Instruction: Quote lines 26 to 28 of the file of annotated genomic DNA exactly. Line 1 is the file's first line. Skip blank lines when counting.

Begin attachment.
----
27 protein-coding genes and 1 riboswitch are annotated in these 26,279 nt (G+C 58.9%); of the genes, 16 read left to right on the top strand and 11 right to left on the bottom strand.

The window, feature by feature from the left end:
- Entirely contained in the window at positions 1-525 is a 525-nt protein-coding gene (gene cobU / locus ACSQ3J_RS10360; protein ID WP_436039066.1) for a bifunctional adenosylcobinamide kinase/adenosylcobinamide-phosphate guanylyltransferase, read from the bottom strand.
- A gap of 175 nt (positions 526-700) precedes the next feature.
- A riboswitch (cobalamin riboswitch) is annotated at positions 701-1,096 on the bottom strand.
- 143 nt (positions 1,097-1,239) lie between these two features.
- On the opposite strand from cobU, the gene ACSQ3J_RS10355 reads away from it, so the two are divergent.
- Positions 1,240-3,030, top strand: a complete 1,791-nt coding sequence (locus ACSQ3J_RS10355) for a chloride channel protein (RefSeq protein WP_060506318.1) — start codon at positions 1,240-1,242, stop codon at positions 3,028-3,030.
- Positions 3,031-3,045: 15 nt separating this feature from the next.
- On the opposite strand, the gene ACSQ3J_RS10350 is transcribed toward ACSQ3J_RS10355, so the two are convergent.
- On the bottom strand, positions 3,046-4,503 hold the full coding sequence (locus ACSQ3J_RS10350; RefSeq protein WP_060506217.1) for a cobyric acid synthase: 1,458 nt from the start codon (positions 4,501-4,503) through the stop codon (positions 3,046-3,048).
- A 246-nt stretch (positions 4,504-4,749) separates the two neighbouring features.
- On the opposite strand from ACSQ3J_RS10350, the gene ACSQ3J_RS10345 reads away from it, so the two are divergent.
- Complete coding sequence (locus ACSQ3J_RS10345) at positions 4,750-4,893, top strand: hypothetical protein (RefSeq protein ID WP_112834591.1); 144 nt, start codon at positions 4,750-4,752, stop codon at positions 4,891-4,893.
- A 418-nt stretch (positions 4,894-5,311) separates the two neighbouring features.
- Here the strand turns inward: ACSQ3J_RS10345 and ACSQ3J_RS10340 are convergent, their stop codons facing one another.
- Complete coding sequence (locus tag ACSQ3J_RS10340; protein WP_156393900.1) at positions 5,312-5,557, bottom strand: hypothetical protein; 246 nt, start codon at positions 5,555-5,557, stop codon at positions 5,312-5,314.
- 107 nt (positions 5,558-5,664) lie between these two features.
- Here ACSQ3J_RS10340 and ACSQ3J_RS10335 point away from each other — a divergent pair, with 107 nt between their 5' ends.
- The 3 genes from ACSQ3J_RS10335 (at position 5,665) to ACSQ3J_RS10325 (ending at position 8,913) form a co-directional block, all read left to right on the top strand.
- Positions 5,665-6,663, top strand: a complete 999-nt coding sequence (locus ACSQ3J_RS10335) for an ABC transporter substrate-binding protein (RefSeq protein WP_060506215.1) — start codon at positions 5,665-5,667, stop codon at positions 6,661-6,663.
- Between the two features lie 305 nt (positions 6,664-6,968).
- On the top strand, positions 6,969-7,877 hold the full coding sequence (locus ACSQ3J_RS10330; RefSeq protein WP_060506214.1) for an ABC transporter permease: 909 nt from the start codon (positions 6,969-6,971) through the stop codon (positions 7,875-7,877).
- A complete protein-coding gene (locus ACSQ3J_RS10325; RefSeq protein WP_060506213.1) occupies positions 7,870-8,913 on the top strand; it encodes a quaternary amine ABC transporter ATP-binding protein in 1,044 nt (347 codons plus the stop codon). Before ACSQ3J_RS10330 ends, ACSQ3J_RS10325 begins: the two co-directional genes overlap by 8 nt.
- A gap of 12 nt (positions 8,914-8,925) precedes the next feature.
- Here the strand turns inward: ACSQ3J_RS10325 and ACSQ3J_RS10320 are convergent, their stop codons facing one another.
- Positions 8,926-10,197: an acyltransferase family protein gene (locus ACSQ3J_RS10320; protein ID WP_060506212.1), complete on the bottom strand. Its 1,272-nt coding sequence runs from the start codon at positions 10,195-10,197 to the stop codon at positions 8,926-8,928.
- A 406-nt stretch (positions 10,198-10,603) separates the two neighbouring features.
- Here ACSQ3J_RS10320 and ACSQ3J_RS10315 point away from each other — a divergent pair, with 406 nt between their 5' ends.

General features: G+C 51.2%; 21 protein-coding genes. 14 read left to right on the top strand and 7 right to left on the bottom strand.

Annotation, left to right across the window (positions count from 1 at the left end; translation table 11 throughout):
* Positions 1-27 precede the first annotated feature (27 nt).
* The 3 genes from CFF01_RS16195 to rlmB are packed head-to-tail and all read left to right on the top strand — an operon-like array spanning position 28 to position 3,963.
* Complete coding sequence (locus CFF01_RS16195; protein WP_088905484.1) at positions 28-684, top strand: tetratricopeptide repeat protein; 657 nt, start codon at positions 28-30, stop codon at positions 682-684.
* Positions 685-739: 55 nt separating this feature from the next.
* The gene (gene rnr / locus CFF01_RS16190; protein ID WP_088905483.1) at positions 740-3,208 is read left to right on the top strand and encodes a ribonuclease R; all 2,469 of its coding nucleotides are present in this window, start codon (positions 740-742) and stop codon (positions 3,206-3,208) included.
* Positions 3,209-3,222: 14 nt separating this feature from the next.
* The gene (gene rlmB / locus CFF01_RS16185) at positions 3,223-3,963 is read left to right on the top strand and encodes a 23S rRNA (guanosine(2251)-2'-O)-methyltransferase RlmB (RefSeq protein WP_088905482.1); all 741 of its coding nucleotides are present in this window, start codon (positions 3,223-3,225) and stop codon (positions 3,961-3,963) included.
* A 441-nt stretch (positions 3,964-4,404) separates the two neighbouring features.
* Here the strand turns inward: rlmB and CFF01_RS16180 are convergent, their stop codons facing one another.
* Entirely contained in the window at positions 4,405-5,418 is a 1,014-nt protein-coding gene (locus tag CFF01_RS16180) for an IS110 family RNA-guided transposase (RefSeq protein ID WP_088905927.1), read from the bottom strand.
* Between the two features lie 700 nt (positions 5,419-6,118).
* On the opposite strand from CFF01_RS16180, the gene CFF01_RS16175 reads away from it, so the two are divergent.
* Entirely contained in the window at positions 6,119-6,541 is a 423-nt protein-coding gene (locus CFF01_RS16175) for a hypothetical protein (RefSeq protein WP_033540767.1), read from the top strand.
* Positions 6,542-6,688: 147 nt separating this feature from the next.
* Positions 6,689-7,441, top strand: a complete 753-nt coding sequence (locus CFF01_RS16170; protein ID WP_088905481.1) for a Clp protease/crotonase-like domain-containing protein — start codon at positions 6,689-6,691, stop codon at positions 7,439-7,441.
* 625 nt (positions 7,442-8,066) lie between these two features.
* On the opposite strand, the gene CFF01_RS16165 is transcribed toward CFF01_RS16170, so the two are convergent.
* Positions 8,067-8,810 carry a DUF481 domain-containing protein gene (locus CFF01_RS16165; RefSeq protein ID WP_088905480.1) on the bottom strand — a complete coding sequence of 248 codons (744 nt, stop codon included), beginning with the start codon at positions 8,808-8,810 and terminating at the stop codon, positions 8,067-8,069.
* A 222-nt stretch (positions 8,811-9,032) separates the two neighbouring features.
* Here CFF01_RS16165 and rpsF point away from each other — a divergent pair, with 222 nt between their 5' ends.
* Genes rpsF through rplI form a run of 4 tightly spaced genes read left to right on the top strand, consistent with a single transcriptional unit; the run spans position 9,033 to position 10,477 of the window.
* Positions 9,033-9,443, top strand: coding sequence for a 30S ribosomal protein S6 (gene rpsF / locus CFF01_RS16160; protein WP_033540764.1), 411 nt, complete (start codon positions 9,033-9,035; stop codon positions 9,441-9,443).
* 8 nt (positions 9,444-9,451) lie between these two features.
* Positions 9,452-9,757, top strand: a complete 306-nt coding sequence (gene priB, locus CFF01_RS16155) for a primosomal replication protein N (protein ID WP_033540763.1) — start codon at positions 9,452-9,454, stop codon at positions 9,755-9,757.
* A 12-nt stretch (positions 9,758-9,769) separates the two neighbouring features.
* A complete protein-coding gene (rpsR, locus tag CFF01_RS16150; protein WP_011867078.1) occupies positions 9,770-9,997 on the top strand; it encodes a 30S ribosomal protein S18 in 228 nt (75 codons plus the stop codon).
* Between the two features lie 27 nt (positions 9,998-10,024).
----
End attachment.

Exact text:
- Here the strand turns inward: ACSQ3J_RS10325 and ACSQ3J_RS10320 are convergent, their stop codons facing one another.
- Positions 8,926-10,197: an acyltransferase family protein gene (locus ACSQ3J_RS10320; protein ID WP_060506212.1), complete on the bottom strand. Its 1,272-nt coding sequence runs from the start codon at positions 10,195-10,197 to the stop codon at positions 8,926-8,928.
- A 406-nt stretch (positions 10,198-10,603) separates the two neighbouring features.